can't say that I've noticed it anywhere.  Or is there a snag I didn't notice?

#g

--
Graham Klyne
For email:
http://www.ninebynine.org/#Contact

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Re: Haskell XSLT interpreter?

haskell-2
Graham Klyne wrote:

> S. Alexander Jacobson wrote:
>> Has anyone written a pure haskell xslt interpreter?  If not, how
>> difficult would it be to do so?
>
> (Ah, another cool project idea that fell by the wayside <sigh>!)
>
> Back when I was doing more web work in Haskell, inventing a translation of XSLT
> into Haskell was one of the ideas I was gestating.  Unfortunately (or not), a
> day job came along and distracted me from that.
>
> ...
>
> Without reading in detail, I notice subsequent debate about how to write a pure
> function that deals with XML constructs that might perform IO.  This was one of
> the problems I encountered when working on HaXML:  I wanted to have options to
> use use the parser in "pure" mode (String -> XML), but also to be able to
> support full XML that may require I/O (XML defines an internal subset that
> doesn't require processors to perform I/O).  In the event, I cheated and used
> unsafePerformIO.  But it did occur to me that by parameterizing the XML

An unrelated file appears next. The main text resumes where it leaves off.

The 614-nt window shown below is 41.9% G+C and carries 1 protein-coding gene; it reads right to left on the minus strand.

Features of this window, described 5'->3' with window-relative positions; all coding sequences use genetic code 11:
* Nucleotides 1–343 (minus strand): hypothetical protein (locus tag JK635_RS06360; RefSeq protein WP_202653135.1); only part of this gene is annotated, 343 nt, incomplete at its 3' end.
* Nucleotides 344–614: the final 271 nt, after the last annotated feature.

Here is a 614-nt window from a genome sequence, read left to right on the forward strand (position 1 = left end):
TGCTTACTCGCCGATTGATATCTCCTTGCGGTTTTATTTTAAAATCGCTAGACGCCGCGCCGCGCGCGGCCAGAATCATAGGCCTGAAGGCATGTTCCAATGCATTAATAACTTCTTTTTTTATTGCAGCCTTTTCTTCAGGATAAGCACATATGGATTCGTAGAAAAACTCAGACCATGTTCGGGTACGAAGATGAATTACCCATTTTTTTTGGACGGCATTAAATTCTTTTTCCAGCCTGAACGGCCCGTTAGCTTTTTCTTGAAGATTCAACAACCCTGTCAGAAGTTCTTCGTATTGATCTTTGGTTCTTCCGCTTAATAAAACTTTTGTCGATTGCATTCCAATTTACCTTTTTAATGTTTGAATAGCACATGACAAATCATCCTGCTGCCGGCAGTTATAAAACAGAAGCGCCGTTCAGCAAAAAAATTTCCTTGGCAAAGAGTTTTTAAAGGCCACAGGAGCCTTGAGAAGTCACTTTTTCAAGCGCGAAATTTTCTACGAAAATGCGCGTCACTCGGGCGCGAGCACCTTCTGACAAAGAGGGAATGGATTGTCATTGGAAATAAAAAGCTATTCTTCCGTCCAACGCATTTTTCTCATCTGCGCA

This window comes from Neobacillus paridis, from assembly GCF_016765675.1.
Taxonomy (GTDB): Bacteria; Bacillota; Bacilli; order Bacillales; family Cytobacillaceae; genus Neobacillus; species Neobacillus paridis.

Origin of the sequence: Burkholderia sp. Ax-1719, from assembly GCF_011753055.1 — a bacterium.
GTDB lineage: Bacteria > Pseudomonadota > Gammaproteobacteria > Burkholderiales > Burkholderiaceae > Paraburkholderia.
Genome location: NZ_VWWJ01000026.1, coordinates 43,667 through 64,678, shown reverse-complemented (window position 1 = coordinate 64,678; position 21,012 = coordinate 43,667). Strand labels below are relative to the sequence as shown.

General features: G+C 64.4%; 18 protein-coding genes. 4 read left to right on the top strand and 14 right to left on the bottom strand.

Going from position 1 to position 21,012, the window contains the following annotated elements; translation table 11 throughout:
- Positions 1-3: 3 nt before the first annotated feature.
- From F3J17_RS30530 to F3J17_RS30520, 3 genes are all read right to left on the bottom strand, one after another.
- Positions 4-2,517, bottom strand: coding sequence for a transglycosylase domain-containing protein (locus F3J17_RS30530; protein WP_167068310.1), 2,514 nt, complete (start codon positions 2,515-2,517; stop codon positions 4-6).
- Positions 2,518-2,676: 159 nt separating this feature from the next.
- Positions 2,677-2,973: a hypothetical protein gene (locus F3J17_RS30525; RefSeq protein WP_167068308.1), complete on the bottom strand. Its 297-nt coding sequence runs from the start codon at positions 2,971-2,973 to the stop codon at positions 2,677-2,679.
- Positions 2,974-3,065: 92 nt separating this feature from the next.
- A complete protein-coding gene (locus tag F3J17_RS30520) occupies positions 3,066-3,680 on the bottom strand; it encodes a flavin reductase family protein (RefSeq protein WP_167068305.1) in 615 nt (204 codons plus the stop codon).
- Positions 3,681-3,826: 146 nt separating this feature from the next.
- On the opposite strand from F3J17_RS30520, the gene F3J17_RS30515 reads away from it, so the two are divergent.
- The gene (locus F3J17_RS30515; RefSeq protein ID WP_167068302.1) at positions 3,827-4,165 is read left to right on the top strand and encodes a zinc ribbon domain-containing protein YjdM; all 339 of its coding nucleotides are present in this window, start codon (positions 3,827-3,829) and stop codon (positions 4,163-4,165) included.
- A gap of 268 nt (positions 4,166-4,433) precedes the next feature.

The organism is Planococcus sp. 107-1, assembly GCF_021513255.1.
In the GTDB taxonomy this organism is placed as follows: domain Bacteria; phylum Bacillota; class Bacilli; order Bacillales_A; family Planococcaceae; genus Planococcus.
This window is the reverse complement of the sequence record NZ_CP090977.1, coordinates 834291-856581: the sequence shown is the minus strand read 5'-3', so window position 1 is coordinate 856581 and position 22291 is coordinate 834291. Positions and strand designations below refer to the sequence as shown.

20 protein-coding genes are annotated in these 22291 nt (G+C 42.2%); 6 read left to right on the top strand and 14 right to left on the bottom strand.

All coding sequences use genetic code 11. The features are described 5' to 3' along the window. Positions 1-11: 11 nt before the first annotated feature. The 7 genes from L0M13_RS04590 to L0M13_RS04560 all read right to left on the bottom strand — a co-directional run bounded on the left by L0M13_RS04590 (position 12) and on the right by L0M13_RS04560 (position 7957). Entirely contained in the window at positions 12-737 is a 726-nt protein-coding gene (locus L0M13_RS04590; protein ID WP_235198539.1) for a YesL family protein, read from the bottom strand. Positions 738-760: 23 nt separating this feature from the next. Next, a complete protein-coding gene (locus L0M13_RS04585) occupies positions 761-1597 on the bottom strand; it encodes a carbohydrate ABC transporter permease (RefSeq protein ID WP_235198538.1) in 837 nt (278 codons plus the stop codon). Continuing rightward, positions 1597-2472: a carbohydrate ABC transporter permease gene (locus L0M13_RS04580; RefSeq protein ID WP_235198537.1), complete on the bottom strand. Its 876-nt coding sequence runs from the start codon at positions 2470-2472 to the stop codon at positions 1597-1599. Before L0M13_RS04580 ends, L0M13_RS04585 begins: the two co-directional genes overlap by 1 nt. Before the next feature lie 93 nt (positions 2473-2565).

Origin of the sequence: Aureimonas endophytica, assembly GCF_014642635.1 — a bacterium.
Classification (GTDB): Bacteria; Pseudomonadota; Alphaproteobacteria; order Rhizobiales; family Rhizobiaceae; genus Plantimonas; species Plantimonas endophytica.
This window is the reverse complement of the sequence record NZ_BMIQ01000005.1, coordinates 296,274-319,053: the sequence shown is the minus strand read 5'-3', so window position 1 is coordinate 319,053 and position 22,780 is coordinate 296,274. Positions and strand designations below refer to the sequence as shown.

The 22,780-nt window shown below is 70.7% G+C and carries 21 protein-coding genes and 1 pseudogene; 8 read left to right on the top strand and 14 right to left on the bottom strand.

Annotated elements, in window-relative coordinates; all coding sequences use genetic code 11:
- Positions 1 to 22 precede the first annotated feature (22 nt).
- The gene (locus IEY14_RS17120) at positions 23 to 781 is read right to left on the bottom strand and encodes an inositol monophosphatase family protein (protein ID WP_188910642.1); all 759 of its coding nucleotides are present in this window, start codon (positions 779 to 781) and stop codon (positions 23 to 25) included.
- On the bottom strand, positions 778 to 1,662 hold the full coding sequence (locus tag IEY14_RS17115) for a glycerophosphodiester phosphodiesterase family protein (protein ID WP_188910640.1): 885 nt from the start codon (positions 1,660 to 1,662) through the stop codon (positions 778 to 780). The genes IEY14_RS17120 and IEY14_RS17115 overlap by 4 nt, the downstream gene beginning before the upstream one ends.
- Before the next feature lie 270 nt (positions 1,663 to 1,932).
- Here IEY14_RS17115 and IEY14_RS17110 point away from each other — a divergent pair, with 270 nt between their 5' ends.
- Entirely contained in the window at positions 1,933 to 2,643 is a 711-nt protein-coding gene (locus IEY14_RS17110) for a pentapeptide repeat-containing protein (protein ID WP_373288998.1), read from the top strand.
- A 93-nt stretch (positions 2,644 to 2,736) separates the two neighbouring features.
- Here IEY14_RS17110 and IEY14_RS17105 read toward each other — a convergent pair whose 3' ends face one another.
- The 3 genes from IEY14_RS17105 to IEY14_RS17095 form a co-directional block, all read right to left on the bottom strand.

> processing function with a polymorphic function to turn an entity declaration
> into a string, like this:
>
>     getEntityString :: Monad m => decl -> m String
>
> then the dependency on IO could itself be parameterized.  For "pure" use, an
> identity monad could be used, which the calling program could safely unwrap.
> But if external entity support is required, then the type 'm' must be (or
> incorporate) an IO, so the value returned to the calling program would only be
> accessible within an IO monad.
>
> I feel sure this must be a known Haskell idiom for this kind of problem, but I
> can't say that I've noticed it anywhere.  Or is there a snag I didn't notice?
>
> #g
>

The Haskell Zipper-based file server/OS, as discussed at
http://lambda-the-ultimate.org/node/1036  does the (Monad m) trick.

The processing is largely done without knowing which Monad it is, so IO is
impossible.  But it can call-out to the controller, requesting an operation that
requires IO.  The Zipper example uses partial continuations, which may be
overkill for the XML processing since you don't have interacting parallel threads.
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Re: Haskell XSLT interpreter?

Johan Jeuring
In reply to this post by Alex Jacobson
> Has anyone written a pure haskell xslt interpreter?  If not, how  
> difficult would it be to do so?

A master student of mine implemented XSLT in Haskell a couple of  
years ago.

I've uploaded his thesis on

http://www.cs.uu.nl/~johanj/MSc/danny.pdf

If you're interested in the code, mail me. His implementation is  
partially in Haskell, partially in attribute grammar code (which  
generates Haskell using the Utrecht AG system). The code hasn't been  
used since 2001, so it might contain some bitrot.

-- Johan